Chernobyl boys learn to smile in Andover

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When Andover dentist Kevin Bagnall first met Andrew Stovpet and Pavel Osipenko last month, the 11-year-old boys from Klintsy, Russia weren’t smiling as they entered his Haverhill Street practice.

“They were apprehensive, as most kids are apprehensive about having dental work done,” said Bagnall. “Because of where they come from, they had a lot of cavities.”

Both Stovpet and Osipenko, who live in an area that’s still suffering the effects of the 1986 Chernobyl nuclear disaster, came to America to receive medical and dental treatment.

As participants in the Chernobyl Children’s Project, Stovpet and Osipenko spent a month with host-mother and Andover resident Amanda Righter. The boys were also given four hours of dental work each by Bagnall at no charge.

Though both Stovpet and Osipenko live about 60 miles from Chernobyl, they did not know each other before taking the 10-hour flight from Moscow to America.

“It’s wonderful to bring another culture into our home and to learn to appreciate all the things we have here,” said Righter. “They don’t have access to good medical or dental care. They don’t have fresh fruit or fresh vegetables. I think they both ate their own weight in food over here.”

Righter and her husband Alan have hosted children through the program for three years.

“They’ve had a very good time between dentist appointments,” said Righter of the boys. “The kids come here to have medical problems screened and to have a vacation.”

Between all the parties and sightseeing, both Stovpet and Osipenko had a lot of dental work done too | Osipenko in particular, who had more than a dozen cavities and damaged front teeth. He also needed a root canal.

“I restored his front teeth so they’d look nice and he could smile,” said Bagnall. “They can smile and we went over oral hygiene with them. I taught them how to brush and introduced them to flossing. Hopefully there’ll be some carry-over by them.”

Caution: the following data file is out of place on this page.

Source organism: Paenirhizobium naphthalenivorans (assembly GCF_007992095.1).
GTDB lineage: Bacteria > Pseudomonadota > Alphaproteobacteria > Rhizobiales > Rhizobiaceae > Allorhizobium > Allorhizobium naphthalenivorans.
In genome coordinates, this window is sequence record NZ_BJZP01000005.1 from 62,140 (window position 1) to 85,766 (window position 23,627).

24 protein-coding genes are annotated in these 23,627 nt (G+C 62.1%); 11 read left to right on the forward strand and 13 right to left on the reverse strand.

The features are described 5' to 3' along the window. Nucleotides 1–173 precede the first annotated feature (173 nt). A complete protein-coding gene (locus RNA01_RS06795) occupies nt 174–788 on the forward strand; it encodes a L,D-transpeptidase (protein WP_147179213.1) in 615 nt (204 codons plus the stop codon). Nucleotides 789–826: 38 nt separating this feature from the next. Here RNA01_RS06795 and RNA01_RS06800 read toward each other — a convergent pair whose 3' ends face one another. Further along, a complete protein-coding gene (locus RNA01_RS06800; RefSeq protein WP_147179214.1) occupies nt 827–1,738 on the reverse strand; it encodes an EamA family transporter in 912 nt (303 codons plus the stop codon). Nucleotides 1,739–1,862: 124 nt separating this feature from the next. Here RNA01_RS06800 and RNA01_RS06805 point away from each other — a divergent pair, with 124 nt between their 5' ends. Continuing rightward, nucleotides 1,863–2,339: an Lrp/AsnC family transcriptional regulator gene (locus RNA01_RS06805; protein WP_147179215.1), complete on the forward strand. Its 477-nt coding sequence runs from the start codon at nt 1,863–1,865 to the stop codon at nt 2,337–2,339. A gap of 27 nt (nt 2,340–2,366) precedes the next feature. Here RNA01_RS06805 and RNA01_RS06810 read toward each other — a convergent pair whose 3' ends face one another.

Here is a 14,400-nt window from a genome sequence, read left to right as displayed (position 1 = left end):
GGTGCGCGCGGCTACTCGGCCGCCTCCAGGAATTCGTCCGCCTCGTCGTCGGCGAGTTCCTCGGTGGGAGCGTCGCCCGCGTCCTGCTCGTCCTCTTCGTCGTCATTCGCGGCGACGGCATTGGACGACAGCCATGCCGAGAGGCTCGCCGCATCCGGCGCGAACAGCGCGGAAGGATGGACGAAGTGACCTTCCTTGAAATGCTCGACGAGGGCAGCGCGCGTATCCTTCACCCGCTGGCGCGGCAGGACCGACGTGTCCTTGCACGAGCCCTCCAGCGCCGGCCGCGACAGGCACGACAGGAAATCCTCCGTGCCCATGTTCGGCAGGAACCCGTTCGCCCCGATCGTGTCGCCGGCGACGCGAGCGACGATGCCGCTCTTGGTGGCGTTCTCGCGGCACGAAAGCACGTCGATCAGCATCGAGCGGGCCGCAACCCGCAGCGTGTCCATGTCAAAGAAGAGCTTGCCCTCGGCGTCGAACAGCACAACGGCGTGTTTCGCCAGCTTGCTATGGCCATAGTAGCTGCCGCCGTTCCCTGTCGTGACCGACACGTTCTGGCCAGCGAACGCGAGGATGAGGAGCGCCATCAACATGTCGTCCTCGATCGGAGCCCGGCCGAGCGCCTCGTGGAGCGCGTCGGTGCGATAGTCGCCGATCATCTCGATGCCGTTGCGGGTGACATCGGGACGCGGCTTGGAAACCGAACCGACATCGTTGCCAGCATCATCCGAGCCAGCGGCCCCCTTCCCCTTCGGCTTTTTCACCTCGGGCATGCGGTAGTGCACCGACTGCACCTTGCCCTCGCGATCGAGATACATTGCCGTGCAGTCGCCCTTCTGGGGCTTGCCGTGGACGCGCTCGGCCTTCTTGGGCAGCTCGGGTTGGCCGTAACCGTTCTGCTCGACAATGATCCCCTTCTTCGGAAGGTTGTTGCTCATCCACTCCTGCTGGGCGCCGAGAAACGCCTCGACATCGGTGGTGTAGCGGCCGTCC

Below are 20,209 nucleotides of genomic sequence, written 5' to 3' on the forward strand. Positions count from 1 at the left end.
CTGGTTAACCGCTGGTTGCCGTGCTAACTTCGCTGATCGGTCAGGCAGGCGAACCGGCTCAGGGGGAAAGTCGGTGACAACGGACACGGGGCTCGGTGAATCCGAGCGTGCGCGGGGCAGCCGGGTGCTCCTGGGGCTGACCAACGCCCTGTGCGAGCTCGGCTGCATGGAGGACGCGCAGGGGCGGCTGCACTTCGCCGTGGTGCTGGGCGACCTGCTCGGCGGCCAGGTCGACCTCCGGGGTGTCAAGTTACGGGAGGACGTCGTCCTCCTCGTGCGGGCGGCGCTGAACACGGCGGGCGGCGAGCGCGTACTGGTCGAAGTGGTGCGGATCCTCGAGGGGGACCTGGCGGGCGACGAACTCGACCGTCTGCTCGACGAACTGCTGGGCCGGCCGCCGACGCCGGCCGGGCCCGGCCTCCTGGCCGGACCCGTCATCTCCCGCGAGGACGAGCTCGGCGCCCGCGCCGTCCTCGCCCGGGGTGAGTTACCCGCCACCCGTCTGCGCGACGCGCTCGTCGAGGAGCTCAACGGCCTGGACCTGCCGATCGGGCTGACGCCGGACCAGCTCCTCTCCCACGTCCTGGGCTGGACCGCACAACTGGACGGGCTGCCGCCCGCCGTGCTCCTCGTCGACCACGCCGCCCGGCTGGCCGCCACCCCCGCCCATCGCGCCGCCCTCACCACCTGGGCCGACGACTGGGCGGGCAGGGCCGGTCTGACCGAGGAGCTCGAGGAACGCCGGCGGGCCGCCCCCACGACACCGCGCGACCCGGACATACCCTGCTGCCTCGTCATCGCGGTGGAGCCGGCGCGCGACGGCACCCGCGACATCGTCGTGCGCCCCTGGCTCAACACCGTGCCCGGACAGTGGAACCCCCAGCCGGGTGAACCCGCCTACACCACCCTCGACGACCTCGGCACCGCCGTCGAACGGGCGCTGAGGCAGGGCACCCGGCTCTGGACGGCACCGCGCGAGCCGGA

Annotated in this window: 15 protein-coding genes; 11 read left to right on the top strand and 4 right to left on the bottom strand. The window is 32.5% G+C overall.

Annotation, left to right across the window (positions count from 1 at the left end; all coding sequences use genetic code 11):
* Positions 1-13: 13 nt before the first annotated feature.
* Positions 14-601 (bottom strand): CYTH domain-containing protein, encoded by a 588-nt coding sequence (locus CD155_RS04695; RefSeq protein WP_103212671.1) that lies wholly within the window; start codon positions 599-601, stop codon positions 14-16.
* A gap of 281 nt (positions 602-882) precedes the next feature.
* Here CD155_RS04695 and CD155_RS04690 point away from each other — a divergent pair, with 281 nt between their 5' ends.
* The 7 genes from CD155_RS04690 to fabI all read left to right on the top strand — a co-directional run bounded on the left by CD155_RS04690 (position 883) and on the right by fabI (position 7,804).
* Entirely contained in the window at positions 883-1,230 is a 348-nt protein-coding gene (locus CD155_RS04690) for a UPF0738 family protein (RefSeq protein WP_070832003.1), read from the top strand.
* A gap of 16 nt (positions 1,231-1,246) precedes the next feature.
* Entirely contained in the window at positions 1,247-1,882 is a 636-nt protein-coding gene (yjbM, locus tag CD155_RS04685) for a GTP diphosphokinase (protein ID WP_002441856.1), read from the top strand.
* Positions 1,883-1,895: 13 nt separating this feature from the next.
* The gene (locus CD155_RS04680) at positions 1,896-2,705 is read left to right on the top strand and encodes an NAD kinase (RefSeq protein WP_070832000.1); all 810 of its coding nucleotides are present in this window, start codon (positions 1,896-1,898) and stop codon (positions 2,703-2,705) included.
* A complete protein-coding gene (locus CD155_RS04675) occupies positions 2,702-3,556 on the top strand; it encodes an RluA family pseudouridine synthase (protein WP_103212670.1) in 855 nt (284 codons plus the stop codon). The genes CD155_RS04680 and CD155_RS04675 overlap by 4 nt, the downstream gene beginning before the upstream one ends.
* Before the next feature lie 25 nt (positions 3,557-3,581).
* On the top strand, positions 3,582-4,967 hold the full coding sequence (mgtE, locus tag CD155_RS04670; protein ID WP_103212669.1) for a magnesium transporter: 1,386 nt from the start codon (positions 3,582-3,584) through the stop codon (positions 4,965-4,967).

The region Stovpet and Osipenko call home has not been the same since the morning of April 26, 1986, when an explosion at the Chernobyl nuclear power station expelled 190 tons of toxic materials into Belarus and northern Ukraine.

More than 20 years later, health problems and poverty continue to plague the residents who have remained in the area. More than 5 million people | and 1 million children | continue to live in contaminated zones, according to a United Nations report.

“Radiation, you can’t see it, you can’t smell it, you can’t taste it,” said Natallia Psel, a translator from Belarus with came to the United States with the Chernobyl Children’s Project. “Because of this, a lot of children have diseases.”

“Economic conditions don’t allow for the people to move away,” said Righter. “The kids have very high radiation levels in their systems.”

Righter said many of the luxuries we enjoy on a daily basis are new to Stovpet and Osipenko, whether it is travelling in a car or moving through an electrically-controlled door.

More importantly however, is the medical and dental attention they receive, she said.

“They don’t use any anesthesia and from what I understand they don’t have any dentist offices in the small towns,” said Righter of the boys’ homes. “It’s wonderful to see them get healthy over the month and bring back an aspect of hope to their country. They have a more positive attitude.”

Bagnall said poor hygiene and diet and not having fluoride in their drinking water likely led to the boys’ teeth needing so much work.

“Health-wise it’s really important. Just getting out of the Chernobyl area for a month can add some years to their life,” said Bagnall. “I think for any kid coming to the United States, it’s just a lot of fun. I think it’s a great experience for them. They might not appreciate what I did as much right now, but maybe later.”

– Andover Townsman, Andover, MA – July 26, 2007 by Brian Messenger

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